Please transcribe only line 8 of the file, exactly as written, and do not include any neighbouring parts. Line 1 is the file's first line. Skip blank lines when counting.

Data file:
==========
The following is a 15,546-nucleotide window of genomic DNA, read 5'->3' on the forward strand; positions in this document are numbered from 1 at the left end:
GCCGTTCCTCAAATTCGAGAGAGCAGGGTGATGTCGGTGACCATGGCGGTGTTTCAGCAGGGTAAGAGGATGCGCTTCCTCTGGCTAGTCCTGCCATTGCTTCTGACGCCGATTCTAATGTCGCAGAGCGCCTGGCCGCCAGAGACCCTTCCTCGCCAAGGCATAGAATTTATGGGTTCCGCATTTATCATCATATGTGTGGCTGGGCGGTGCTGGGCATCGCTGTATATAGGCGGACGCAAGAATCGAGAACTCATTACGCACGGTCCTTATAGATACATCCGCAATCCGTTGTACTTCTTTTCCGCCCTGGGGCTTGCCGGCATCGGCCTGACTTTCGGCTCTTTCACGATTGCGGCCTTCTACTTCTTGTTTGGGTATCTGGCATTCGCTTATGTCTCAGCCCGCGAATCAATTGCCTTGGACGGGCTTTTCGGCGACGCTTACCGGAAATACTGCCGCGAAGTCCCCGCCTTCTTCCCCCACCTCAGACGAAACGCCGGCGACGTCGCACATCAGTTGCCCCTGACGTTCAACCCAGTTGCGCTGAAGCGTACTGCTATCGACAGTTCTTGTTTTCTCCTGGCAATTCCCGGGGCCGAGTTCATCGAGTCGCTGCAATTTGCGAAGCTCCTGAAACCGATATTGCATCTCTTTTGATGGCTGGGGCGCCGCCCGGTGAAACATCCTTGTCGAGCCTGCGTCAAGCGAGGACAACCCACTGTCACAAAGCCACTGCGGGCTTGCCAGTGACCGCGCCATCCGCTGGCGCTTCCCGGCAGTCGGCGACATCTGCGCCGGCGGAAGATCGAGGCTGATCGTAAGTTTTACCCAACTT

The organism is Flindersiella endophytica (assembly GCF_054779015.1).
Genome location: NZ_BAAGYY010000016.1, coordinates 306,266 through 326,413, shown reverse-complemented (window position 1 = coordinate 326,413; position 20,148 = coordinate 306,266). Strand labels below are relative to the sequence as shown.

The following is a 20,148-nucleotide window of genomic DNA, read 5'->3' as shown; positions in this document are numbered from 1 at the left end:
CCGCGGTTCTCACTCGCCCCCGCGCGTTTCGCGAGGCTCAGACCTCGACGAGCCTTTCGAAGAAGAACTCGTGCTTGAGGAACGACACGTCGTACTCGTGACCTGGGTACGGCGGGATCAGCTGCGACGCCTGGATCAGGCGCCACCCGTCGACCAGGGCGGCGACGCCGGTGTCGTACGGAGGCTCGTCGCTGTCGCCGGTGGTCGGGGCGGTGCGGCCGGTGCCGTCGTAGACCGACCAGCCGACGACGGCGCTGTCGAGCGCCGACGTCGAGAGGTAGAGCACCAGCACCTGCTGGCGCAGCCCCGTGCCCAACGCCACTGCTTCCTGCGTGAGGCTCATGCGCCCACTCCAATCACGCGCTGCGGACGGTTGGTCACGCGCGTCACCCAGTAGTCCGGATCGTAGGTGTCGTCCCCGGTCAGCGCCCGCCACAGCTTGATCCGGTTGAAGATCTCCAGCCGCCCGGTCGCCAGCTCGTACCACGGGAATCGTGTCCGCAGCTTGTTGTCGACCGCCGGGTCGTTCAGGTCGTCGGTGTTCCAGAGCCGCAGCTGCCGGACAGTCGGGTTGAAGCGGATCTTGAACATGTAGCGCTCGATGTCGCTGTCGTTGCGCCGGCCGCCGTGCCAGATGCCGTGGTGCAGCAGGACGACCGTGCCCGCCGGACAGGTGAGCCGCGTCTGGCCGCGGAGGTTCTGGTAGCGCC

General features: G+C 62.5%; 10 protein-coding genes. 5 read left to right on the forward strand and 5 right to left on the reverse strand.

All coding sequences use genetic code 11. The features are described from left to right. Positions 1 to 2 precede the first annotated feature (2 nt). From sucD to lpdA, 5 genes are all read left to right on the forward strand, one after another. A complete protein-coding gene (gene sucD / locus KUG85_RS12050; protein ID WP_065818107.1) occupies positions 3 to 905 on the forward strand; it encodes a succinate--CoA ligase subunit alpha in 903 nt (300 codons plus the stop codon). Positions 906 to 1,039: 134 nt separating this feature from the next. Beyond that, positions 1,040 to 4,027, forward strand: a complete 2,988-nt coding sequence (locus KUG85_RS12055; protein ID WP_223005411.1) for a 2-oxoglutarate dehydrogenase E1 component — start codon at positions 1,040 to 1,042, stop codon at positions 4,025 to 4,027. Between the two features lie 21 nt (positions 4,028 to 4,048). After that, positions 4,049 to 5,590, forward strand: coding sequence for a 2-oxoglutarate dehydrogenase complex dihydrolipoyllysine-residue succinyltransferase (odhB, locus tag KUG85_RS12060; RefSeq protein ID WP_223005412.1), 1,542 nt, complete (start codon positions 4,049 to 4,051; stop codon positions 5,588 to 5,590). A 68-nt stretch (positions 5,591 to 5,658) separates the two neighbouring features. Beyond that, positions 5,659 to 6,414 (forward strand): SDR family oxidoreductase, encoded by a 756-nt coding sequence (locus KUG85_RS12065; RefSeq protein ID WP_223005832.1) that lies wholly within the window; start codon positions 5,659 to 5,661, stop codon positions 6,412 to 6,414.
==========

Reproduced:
All coding sequences use genetic code 11. The features are described from left to right. Positions 1 to 2 precede the first annotated feature (2 nt). From sucD to lpdA, 5 genes are all read left to right on the forward strand, one after another. A complete protein-coding gene (gene sucD / locus KUG85_RS12050; protein ID WP_065818107.1) occupies positions 3 to 905 on the forward strand; it encodes a succinate--CoA ligase subunit alpha in 903 nt (300 codons plus the stop codon). Positions 906 to 1,039: 134 nt separating this feature from the next. Beyond that, positions 1,040 to 4,027, forward strand: a complete 2,988-nt coding sequence (locus KUG85_RS12055; protein ID WP_223005411.1) for a 2-oxoglutarate dehydrogenase E1 component — start codon at positions 1,040 to 1,042, stop codon at positions 4,025 to 4,027. Between the two features lie 21 nt (positions 4,028 to 4,048). After that, positions 4,049 to 5,590, forward strand: coding sequence for a 2-oxoglutarate dehydrogenase complex dihydrolipoyllysine-residue succinyltransferase (odhB, locus tag KUG85_RS12060; RefSeq protein ID WP_223005412.1), 1,542 nt, complete (start codon positions 4,049 to 4,051; stop codon positions 5,588 to 5,590). A 68-nt stretch (positions 5,591 to 5,658) separates the two neighbouring features. Beyond that, positions 5,659 to 6,414 (forward strand): SDR family oxidoreductase, encoded by a 756-nt coding sequence (locus KUG85_RS12065; RefSeq protein ID WP_223005832.1) that lies wholly within the window; start codon positions 5,659 to 5,661, stop codon positions 6,412 to 6,414.